Artwork for podcast My Worst Investment Ever Podcast
Taylor Ryan – Your Customers Can Validate Your Startup Ideas, Talk to Them
2nd April 2021 • My Worst Investment Ever Podcast • Andrew Stotz
00:00:00 00:38:25

Share Episode


BIO: Taylor Ryan is an American entrepreneur and a 6x startup founder with 13+ years of marketing and startup experience spread across 10 industries within large and small organizations.

STORY: Taylor wanted to be financially independent straight from uni, but he graduated at the height of the economic crisis so that he couldn’t get a job. While networking, he met two guys who invited him to join their e-commerce startup in the food-tech niche. He joined them, and they created a fantastic platform but barely made any sales. Their mistake was creating a platform that no one needed.

LEARNING: Talk to your ideal customer to find out if there is a need for your product. Make sure that you have monthly financial statements for your startup.


“There’s a ton of people selling products that there is no market for and without speaking to customers.”

Taylor Ryan


Guest profile

Taylor Ryan is an American entrepreneur living in Copenhagen, Denmark. He is a

6x startup founder with 13+ years of marketing and startup experience spread across 10 industries within large and small organizations. His current projects include:

  • ArchitectureQuote - Saas platform for architects
  • Klint - Creative digital marketing and growth hacking agency
  • org - Online digital marketing course
  • io - Public speaker, workshops, and innovation consulting

Worst investment ever

Taylor graduated in December of 2008 at the height of the economic recession. He had always been super ambitious, so he was ready to start making some money after school. Unfortunately, nobody was hiring, and despite all his best efforts, he kept getting doors slammed in his face.

Going the business route

Taylor realized that he had to build his own business to get a chance at making real money. He bounced around for the better part of two or three years with guys that he admired from afar. Then he started working underneath them, but he did not like it much.

Taylor found himself doing two to three networking events a week, and in one, he ran into some guys that were planning to start an e-commerce startup in the food-tech niche. The duo had this exciting concept of building an online platform that would allow anybody with a food allergy to find new and interesting food items that would enable them to enjoy all their favorite foods without getting an allergy.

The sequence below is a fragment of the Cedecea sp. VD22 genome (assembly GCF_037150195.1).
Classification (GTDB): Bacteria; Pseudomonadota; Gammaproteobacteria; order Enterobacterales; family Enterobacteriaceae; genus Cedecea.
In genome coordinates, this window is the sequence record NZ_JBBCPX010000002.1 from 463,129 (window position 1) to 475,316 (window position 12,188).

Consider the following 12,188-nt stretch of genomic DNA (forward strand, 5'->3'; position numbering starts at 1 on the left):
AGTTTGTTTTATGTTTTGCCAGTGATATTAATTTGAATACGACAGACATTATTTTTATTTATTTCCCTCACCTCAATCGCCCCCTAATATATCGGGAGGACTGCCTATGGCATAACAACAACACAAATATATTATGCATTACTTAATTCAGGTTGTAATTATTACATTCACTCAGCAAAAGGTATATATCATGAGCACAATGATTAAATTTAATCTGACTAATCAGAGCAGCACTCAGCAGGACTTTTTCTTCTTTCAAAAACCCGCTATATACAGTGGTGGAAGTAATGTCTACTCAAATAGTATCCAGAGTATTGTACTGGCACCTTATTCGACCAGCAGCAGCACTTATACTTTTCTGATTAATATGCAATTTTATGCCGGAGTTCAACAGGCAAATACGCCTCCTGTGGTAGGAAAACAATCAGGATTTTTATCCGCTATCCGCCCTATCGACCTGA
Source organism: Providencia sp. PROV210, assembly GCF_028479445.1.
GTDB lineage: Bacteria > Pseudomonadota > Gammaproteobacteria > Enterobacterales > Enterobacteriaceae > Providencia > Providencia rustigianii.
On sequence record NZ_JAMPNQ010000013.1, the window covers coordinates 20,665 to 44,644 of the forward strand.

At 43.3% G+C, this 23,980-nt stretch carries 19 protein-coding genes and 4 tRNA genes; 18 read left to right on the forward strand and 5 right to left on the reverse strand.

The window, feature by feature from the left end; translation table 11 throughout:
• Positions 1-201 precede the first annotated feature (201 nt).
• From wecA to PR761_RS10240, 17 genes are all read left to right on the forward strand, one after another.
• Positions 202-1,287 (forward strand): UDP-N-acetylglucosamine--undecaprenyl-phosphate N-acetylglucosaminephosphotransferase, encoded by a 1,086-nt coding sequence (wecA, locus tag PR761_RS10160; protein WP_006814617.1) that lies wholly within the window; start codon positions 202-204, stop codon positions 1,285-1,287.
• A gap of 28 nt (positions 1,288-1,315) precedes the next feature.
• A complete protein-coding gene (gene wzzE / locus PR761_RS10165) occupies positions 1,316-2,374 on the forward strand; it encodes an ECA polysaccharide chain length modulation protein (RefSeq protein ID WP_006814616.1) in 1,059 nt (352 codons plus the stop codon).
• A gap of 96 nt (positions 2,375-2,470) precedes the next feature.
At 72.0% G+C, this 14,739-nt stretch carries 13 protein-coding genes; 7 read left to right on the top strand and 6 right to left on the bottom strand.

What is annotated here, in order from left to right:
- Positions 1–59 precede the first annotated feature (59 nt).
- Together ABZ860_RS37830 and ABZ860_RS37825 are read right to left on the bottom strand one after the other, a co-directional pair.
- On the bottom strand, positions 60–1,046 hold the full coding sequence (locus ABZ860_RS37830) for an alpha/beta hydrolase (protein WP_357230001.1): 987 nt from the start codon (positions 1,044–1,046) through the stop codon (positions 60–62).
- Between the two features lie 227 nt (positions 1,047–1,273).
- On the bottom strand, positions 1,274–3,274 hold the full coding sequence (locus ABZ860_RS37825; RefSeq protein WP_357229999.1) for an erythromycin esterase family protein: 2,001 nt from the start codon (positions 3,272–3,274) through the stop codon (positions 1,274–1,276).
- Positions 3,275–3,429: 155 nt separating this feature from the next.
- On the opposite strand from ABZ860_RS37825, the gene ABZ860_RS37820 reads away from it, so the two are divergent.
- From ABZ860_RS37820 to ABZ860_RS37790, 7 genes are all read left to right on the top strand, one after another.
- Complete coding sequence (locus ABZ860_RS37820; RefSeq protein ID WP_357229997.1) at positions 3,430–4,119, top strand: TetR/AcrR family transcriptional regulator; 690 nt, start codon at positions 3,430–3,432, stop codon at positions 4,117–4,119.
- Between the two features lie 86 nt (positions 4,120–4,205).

Joining the tag-team

Taylor thought that the concept was pretty okay and so he agreed to join the duo. In about eight months, they had built a complete platform with close to 1,500 products on sale. Then they made an app for iOS and Android to allow people to discover and order new items.

The elusive financial independence

The three partners believed that this venture would be their bridge to financial independence. Unfortunately, this would not be. Even though they had a superb idea, people did not buy into it for one reason; nobody wanted to pay extra for shipping for stuff they could buy at the supermarket and food markets.

Taylor only got to learn this after talking to several people who had signed up on the platform but were yet to make a purchase.

Lessons learned

Do your research before you hit the market

Do your market research in advance. Taylor advises entrepreneurs to talk with ideal customers and get a feel for whether they will like what you want to sell. He admits that he should have spent at least a month or a few weeks talking to 50 or 100 people that would buy from him in the future.

You do not have to build everything from scratch

When building a startup, you learn so much at breakneck speed. One important thing you learn is to be open to working with others instead of making it yourself. Hire the best to help you build your startup.

Andrew’s takeaways

Top startup failures

Over time, Andrew has been able to classify some of the biggest mistakes startups make as attested to by his guests. These are:

  • Bad hiring decisions
  • Poor management of time and people
  • Ineffective teamwork and collaboration
  • Waiting too long to start selling
  • Weak accounting and finance
  • Low product quality

Have monthly financial statements

Make sure that you have monthly financial statements. If you can do that every month, you will be able to eliminate almost 95% of any problems you will face in the world of accounting and finance.

Actionable advice

You have to be flexible as an entrepreneur because your product and your brand will evolve. Whatever you are building will pivot or take a completely different trajectory. So be open to such changes.

No. 1 goal for the next 12 months

Taylor’s number one goal for the next 12 months is to continue building scalable products and seeing them succeed.

Parting words


“You have YouTube and many other resources at your fingertips to find a knowledge base and wealth of information that can get you somewhere.”

Taylor Ryan




Connect with Taylor Ryan

Andrew’s books

Andrew’s online programs

Connect with Andrew Stotz: